Jordan Ballard, Norbert Leo Butz, Brandon J. Dirden, Rightor Doyle, Ben Hartley, Anthony Holds, Gregory Itzen, Ty Jones, Ian Kahn, Stephen Kunken, January LaVoy, Ellyn Marie Marsh, Marin Mazzie, Tom Nelis, Madisyn Shipman, Jeff Skowron, Lusia Strus, Mary Stewart Sullivan, Noah Weisberg
Flights of theatrical fancy collide with economic truth-telling in 29-year-old Lucy Prebble’s thrilling play Enron, opening last week (and closing this week) on Broadway. A sensation in the U.K., premiering at the Chichester Festival and subsequently transferring to the Royal Court and the West End, Enron shows that modern political plays can be both thrilling and informative, expressionistic and true-to-life, all while serving up a healthy dose of entertainment value.
Though Prebble doesn’t claim that her play is complete fact, she does purport to show us what the rise and fall of this massive corporation was like and to demonstrate the breadth of its impact on our time. “We’re going to put it together and sell it to you as the truth,” a lawyer tells us as a brief introduction, and this may as well be the motto of the play, which is, in essence, an illustration of how individuals’ greed (and fear) can induce, on a superhuman scale, the mangling of an economic system.
Before long we’re introduced to the situation at hand. It’s the 1990s, a time of prosperity in the U.S., where irresponsibly acquired blowjobs are – to most casual observers – the most egregious offense in the White House for the time being. Economic expansion seems endless, and the energy company Enron begins its ascent by announcing the adoption of a new mark-to-market approach.
Without getting too technical, this new system, devised by Enron employee Jeffrey Skilling, claims future profits promised by new deals and partnerships as instant earnings, skipping ahead past the actual achievement of progress and allowing companies (and their stock values) to reap the benefits of deals moment-by-moment rather than actually having to fulfill their promises.
Thus begins the rapid ascent of the Enron Corporation. CEO Ken Lay appoints Jeffrey Skilling the president of the company, and Skilling, alongside his sidekick and eventual CFO Andy Fastow, devises a scheme wherein the company’s mounting debts are metaphorically eaten by a series of puppet companies (here called – and portrayed as – raptors), allowing the company’s stocks to continue rising while not much of any merit is actually happening at Enron.
This all may seem a bit weighty – like one of those history lectures all of us have no doubt snoozed through in our college years – but Prebble’s smart, thrifty writing, which utilizes a number of handy-dandy metaphors and fast-paced, well-structured scenes, gives us the scoop on Enron with relative ease. I went into the play with little-to-no knowledge of Enron’s story and left without feeling I’d missed anything in the least.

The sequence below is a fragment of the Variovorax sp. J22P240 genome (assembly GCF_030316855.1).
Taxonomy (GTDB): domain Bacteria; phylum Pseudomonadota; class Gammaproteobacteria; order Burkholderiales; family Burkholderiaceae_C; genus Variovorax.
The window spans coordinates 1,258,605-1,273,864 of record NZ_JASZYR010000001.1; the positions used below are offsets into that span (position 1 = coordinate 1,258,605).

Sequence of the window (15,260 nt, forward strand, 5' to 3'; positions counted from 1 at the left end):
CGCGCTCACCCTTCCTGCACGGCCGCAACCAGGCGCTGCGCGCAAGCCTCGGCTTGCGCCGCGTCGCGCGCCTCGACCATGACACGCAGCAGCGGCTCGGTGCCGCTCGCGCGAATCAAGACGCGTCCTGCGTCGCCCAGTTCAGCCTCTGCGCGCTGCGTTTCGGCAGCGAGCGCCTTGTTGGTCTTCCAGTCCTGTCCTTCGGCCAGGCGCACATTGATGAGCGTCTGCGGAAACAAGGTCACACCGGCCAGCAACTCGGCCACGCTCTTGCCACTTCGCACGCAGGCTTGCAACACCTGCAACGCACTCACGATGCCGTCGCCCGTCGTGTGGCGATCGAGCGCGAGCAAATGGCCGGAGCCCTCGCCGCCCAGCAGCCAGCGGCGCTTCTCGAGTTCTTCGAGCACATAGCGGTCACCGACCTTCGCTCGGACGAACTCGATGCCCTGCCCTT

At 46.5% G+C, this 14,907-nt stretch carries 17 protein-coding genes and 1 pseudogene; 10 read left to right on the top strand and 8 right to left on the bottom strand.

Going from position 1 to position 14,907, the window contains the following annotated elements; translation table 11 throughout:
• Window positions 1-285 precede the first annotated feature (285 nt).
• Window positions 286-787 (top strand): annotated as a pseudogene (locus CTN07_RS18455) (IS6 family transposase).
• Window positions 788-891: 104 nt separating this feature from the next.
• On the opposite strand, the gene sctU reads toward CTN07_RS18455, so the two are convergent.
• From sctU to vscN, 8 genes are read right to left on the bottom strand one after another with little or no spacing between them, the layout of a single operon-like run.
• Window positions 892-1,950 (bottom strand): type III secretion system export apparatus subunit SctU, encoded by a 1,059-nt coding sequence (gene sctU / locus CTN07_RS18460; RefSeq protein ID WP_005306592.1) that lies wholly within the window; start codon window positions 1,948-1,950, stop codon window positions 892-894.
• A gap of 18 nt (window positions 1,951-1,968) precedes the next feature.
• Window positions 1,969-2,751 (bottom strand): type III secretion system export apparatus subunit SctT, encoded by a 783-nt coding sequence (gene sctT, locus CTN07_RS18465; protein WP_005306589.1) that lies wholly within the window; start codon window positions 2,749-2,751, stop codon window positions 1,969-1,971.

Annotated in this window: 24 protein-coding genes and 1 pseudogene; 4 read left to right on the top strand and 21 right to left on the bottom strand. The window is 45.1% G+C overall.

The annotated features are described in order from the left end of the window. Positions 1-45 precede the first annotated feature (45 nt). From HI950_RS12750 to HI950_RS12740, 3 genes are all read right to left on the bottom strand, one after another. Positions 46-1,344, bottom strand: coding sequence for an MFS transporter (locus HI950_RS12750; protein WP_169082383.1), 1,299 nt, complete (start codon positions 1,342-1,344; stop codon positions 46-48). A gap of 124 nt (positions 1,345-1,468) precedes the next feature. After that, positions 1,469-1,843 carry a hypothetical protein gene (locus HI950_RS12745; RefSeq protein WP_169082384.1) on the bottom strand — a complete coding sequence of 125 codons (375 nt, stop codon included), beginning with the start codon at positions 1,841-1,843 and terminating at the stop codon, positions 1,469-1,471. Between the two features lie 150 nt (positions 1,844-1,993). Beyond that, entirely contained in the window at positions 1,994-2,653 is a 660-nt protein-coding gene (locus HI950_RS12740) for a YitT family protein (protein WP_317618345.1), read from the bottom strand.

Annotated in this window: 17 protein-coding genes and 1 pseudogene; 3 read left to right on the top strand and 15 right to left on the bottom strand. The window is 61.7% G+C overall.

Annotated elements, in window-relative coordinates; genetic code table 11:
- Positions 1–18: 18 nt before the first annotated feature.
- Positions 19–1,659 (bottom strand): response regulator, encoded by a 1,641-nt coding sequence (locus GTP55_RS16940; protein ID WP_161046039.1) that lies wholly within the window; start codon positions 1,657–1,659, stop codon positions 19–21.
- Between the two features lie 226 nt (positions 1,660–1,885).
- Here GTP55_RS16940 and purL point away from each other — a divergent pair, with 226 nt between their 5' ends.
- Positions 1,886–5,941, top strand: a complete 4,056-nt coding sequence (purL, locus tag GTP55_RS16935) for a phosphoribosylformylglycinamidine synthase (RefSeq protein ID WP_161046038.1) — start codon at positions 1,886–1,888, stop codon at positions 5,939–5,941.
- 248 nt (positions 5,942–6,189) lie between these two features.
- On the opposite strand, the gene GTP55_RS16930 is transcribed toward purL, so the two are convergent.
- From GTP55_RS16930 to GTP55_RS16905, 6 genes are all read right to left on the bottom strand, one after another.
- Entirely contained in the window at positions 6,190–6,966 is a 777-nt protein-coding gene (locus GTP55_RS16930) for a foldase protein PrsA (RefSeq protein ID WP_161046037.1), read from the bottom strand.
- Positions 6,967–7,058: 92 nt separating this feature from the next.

Prebble has a way of devising scenes so that real-life events are portrayed with a degree of accuracy without demonstrating a slavish adherence to her sources. Three blind mice usher in the events to come, echoing one of Enron’s last TV commercials before its demise, and a lightsaber battle brings immediacy to the fast-paced energy trading that led to blackouts in California in the early 2000s. More naturalistically, Skilling’s rapid rise to power finds him running a mile a minute on a treadmill, protege Andy Fastow huffing and puffing to keep up during a workout date-cum-business meeting.
Rupert Goold’s flashy, over-the-top direction suits the material perfectly. Goold has been appreciated in England for bold approaches to new and classic plays (including the Macbeth starring Patrick Stewart that transfered to New York a few seasons back), and his work here is among his best. Interpreting Prebble’s text to maximum effect, the theatrically challenges Prebble has devised for the band of actors tackling her play become, in Goold’s hands, thrilling achievements rather than insurmountable obstacles.
The play’s cast, led by Norbert Leo Butz as Jeffrey Skilling, work cohesively as a unit. Butz, typically a chuckle-inducing musical theatre performer, continues his recent dramatic successes (his work in last season’s Fifty Words impressed), making Skilling a tragic hero the likes of the Greeks, subject to his own human inadequacies. Gregory Itzen cuts a slimy figure as CEO Ken Lay, and Stephen Kunken portrays Andy Fastow as an aspirant ladder-climbing accomplice, sucked in by the rapid ascent assured him just so long as he maintains the company’s duplicitous facade.
The men of the cast come up against Marin Mazzie as Claudia Roe, a composite character comprised of a number of female figures at Enron. Like the play, she’s been cleverly devised as a way of showing us what our tragic hero-villains’ struggles were like without adhering exactly to the truth. Preferring the tangible over the fantastic (“There is a dignity to holding something,” as Skilling phrases it), Roe, Lay’s favorite, loses out on the president job at Enron because she’s unable to acknowledge that Skilling’s theories for profit-wrangling are as promising and groundbreaking as they seem at the time.
Perhaps Claudia’s fate foreshadows, in some ways, the fate of the show in which she’s contained. While the fantastical spectacle that is Enron (like Enron the company) rises to the heights of drama and finds itself served with a closing notice, Broadway theatergoers preferring naturalistic plays continue, unblemished, in their adoration of paint-by-numbers domestic dramas. It’s a safe way to proceed, as Claudia would attest, and one that occasionally offers its rewards, but one has to exclaim, looking back at those glorious financial failures, “It sure was a thrill while it lasted!”